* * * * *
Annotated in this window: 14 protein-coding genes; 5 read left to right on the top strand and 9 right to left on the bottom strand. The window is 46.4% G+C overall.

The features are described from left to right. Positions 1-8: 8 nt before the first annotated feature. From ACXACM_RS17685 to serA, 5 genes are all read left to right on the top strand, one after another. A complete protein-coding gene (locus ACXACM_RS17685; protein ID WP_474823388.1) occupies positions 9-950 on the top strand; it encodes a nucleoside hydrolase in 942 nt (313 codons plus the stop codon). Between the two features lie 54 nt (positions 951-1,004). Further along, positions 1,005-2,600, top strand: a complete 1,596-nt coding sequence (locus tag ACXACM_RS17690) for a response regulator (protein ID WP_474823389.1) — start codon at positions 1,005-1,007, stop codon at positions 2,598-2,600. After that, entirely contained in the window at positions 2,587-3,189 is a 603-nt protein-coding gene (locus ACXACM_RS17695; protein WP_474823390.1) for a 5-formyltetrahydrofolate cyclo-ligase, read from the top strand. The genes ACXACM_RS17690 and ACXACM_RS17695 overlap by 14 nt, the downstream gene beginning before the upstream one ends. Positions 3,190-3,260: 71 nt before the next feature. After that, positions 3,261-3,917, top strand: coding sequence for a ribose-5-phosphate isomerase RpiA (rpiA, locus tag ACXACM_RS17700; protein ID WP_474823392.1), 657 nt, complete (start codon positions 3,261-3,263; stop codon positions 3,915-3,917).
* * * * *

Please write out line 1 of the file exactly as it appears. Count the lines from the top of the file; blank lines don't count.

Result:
Annotated in this window: 14 protein-coding genes; 5 read left to right on the top strand and 9 right to left on the bottom strand. The window is 46.4% G+C overall.